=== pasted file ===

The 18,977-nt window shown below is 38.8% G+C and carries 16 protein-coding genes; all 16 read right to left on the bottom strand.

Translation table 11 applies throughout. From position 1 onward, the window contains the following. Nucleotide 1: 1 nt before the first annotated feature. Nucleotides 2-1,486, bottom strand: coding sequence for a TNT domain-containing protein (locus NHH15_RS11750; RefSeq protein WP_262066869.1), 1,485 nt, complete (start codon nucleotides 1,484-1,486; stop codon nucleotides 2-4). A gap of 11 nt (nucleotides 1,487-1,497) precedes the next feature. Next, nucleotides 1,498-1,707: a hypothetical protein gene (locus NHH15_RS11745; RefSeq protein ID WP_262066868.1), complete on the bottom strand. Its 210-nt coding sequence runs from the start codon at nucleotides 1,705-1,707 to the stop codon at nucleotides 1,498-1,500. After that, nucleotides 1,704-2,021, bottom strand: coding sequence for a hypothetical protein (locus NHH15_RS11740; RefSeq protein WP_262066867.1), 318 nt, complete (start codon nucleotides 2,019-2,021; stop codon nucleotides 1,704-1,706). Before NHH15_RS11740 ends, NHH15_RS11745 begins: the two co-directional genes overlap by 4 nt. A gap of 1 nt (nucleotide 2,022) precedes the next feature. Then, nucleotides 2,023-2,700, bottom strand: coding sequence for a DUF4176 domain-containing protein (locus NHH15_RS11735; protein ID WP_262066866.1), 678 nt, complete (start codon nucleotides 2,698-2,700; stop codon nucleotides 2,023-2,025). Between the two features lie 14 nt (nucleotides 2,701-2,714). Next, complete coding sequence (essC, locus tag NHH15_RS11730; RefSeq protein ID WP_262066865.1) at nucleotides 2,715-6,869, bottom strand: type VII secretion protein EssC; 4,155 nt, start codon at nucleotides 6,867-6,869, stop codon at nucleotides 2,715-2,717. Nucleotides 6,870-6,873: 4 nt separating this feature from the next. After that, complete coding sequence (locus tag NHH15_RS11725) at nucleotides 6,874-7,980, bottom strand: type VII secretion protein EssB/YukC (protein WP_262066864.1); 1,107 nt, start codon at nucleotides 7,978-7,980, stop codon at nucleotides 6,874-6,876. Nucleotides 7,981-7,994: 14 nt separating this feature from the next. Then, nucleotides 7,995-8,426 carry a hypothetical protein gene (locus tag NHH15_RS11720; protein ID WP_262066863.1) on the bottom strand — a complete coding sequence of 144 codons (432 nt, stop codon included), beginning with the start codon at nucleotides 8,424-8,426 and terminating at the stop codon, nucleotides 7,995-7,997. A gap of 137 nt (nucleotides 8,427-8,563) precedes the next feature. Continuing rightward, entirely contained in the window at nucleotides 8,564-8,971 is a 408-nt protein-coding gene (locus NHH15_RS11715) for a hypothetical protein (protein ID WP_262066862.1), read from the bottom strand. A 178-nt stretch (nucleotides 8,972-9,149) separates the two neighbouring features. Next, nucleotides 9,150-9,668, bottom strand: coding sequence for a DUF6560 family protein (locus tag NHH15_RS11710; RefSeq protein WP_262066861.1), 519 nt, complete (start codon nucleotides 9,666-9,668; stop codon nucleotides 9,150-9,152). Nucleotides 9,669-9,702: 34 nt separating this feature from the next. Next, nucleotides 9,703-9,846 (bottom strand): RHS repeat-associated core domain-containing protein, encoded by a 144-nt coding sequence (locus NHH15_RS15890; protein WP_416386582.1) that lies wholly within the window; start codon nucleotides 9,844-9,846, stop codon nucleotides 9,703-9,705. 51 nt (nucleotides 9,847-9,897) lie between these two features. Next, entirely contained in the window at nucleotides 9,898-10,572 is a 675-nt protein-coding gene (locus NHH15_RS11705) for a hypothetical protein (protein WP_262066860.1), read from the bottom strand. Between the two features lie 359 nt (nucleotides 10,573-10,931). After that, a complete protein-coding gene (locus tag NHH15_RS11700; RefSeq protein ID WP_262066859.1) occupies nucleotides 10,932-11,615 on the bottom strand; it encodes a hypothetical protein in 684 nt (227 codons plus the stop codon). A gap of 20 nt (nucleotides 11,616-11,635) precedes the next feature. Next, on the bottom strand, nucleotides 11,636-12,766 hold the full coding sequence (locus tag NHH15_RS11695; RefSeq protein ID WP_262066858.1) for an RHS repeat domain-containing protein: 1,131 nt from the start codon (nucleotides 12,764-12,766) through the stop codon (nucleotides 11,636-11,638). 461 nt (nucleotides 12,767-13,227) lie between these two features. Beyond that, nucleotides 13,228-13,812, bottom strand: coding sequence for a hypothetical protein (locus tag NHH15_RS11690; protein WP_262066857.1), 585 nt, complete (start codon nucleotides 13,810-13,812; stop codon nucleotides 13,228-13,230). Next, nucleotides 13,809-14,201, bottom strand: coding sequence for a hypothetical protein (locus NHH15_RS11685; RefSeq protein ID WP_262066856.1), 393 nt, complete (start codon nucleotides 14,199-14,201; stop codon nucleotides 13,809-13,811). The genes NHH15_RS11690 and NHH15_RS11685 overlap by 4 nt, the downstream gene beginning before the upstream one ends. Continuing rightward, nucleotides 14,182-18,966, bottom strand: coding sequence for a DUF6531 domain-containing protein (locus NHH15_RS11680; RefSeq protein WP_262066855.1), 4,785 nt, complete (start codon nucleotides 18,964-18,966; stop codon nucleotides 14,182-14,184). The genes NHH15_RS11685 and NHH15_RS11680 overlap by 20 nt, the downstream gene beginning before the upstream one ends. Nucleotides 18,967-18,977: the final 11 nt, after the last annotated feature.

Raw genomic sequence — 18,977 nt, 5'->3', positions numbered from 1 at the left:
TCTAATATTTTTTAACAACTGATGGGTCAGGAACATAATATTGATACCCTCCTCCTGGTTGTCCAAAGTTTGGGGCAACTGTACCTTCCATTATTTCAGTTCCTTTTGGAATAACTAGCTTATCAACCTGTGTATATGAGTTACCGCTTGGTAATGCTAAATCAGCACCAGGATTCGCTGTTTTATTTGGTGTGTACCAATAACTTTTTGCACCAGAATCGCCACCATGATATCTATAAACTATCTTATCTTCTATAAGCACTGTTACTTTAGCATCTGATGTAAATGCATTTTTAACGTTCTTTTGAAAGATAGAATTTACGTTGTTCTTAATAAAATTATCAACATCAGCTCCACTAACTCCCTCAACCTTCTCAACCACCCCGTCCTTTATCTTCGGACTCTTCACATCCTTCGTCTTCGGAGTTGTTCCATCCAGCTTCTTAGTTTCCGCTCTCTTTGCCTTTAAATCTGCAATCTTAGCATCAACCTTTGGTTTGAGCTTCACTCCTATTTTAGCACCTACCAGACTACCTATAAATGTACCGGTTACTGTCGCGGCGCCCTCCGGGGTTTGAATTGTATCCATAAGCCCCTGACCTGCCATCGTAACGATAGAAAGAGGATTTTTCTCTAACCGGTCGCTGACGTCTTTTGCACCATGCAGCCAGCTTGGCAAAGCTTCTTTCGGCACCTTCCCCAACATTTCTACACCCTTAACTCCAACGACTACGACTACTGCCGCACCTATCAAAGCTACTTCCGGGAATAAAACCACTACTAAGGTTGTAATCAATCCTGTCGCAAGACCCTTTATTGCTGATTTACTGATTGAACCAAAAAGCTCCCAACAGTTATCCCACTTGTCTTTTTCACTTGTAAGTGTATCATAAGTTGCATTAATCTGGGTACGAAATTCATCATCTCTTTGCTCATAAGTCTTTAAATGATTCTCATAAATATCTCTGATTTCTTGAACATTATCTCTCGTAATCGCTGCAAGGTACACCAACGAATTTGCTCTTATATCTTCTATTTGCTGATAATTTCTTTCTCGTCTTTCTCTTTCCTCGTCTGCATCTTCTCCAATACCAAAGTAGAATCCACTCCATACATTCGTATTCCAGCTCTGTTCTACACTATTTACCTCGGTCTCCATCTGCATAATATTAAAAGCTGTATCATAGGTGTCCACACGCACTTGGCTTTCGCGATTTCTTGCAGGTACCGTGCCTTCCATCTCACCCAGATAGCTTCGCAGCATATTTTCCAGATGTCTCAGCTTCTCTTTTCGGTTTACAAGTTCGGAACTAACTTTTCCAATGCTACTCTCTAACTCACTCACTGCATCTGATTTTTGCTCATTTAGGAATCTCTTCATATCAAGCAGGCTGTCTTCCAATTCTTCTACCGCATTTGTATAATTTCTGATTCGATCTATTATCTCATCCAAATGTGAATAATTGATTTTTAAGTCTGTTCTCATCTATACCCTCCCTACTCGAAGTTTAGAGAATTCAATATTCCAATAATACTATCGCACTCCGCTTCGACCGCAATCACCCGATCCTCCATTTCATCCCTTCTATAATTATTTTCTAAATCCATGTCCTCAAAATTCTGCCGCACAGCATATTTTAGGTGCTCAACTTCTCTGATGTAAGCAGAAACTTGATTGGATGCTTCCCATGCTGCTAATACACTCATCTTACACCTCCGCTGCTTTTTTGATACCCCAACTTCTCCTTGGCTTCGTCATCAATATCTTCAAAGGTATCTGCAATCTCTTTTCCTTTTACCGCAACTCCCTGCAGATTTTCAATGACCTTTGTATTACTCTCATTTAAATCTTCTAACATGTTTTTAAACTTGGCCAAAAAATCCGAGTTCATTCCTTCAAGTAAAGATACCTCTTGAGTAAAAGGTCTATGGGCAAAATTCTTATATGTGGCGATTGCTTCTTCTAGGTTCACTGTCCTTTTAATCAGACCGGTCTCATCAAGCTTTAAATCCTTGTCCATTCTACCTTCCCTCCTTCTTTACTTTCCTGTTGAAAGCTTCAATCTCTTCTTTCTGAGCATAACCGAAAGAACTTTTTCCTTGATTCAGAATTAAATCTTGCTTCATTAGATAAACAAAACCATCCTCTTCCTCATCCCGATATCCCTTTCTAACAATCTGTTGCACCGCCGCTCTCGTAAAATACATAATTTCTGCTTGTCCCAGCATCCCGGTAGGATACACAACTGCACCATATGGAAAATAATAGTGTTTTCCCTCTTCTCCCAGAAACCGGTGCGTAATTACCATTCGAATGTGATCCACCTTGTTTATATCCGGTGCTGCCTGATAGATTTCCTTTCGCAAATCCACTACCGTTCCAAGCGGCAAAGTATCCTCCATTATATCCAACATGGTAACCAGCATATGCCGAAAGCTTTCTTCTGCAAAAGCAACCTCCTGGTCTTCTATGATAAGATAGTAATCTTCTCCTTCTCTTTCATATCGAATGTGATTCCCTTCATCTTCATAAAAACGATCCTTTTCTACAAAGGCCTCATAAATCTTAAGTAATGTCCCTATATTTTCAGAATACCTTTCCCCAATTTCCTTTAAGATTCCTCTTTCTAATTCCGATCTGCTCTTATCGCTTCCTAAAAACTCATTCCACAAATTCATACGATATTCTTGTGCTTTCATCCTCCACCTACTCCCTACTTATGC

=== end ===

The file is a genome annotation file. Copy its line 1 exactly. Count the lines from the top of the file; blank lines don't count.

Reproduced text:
The 18,977-nt window shown below is 38.8% G+C and carries 16 protein-coding genes; all 16 read right to left on the bottom strand.